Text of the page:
Building the Collection
New and Future Acquisitions
Closes January 9, 2005
This fall the Contemporary department is presenting an installation of recent acquisitions and offering visitors an opportunity to view potential additions to the AGO's collections. The AGO is fortunate to have acquired from the Canada Council Art Bank ten significant works by some of Canada's leading artists. In the late 1990s the Art Bank – the nation's largest collection of contemporary Canadian art – undertook a process of collection redefinition. As a consequence works were made available to institutions that were better able to exhibit and care for them. The AGO has acquired large-scale installations by Michael Czerewko, Mark Gomes, Louise Noguchi and Colette Whiten. A multimedia work by Barbara Steinman and to two painted relief constructions by Nobuo Kubota are also featured.
A second component of this focus on Contemporary acquisitions is an installation of the film work of Canadian-born, London-based artist Mark Lewis. Set within the iconic landscape of Algonquin Park, Lewis's work is a prospective acquisition that has a ready context in the AGO's collections that span contemporary as well as Canadian historical art.
In addition to these newly acquired works, also on view are three works of art that are prospective acquisitions for the permanent collection. The AGO finds itself in the fortunate circumstance of considering new works for acquisition thanks to a group of dedicated art enthusiasts, collectively known as Partners in Art. In May of 2003 Partners in Art held its first fundraising event, a benefit to raise funds for a contemporary art acquisition at the AGO. The three works now under consideration and on display are Sphinx, a sculpture by New York-based artist Rachel Harrison, a large-scale colour photograph by Berlin photographer Frank Thiel, and a monumental drawing on Mylar by Los Angeles-based artist Ingrid Calame. Visitors are invited to express their opinions as to which work they feel is the most appropriate addition to the collection.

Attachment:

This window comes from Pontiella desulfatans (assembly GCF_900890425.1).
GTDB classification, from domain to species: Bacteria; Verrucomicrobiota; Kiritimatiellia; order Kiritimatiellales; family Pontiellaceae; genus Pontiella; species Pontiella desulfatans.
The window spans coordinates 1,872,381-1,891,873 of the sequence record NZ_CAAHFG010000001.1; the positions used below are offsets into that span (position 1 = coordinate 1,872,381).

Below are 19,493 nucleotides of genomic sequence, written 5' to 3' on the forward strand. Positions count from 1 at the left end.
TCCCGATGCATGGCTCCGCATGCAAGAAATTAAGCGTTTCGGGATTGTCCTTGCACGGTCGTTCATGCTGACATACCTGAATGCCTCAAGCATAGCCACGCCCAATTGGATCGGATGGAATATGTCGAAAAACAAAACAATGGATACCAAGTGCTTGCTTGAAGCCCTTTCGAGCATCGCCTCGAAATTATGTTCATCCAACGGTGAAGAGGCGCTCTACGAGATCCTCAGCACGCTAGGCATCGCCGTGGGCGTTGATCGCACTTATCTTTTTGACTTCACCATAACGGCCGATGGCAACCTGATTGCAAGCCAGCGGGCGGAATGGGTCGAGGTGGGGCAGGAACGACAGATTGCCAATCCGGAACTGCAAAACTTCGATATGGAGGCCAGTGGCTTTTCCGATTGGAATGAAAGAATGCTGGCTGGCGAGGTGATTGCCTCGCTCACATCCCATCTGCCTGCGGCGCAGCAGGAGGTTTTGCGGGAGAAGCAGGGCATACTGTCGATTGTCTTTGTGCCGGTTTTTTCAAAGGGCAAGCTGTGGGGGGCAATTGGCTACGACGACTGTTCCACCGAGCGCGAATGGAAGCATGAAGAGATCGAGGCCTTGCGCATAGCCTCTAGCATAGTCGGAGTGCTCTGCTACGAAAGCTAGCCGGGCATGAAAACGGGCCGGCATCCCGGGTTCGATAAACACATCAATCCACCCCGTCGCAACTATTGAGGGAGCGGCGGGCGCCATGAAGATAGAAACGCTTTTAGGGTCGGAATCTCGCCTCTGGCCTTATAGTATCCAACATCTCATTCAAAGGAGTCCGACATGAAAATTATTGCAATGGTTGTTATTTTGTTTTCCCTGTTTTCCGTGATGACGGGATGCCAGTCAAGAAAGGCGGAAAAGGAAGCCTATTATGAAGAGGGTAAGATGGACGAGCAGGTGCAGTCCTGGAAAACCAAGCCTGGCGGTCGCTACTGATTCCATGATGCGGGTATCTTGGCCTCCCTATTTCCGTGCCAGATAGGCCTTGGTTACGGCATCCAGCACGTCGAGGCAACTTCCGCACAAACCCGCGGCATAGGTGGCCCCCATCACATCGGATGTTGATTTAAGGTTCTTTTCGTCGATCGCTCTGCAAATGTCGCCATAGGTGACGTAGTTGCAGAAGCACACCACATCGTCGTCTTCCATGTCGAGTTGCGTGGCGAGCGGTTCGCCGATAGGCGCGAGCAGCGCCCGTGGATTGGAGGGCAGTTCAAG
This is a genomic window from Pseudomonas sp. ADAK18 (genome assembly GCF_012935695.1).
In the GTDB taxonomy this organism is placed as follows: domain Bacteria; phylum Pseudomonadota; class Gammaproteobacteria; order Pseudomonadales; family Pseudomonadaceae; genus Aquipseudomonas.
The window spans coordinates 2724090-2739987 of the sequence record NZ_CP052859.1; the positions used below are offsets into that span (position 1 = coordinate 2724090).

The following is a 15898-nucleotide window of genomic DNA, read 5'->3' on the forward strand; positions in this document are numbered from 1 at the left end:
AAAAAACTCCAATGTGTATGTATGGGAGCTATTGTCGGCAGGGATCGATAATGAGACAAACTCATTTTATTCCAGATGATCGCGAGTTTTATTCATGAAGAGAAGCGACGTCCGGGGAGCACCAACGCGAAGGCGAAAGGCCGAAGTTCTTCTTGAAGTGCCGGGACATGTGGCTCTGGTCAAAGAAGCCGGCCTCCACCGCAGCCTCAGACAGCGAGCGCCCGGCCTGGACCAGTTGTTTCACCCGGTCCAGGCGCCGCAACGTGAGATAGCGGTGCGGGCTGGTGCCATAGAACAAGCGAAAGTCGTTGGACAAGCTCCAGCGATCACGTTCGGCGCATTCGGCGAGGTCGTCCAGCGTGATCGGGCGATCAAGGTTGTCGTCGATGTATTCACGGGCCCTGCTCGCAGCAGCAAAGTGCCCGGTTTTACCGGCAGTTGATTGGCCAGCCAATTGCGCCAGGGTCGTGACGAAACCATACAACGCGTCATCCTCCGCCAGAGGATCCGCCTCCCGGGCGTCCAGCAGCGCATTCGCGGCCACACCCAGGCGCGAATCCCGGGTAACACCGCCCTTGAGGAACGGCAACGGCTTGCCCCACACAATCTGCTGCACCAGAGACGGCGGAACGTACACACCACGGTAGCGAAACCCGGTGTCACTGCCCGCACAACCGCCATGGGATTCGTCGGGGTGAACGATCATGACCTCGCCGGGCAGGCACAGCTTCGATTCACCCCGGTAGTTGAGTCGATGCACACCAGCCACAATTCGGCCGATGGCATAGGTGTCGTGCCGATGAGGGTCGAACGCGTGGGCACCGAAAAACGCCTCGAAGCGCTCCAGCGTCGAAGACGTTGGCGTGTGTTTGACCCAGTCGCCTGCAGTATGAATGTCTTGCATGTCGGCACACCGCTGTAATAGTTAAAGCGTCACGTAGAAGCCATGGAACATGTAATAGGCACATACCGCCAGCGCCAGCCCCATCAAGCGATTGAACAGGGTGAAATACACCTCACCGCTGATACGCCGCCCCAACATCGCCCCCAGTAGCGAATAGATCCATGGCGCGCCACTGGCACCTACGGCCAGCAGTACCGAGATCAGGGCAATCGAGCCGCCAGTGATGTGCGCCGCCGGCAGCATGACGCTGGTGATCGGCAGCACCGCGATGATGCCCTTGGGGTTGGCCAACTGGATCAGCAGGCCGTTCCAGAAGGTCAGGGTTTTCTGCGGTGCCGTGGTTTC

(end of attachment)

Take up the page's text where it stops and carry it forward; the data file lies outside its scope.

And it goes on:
Also on view are works by Janieta Eyre, Betty Goodwin, Noel Harding, Tim Lee, Catharine MacTavish, Catherine Opie, and David Urban – all artists whose work provides a larger context for this installation about future directions in the collection.
The Canada Council for the Arts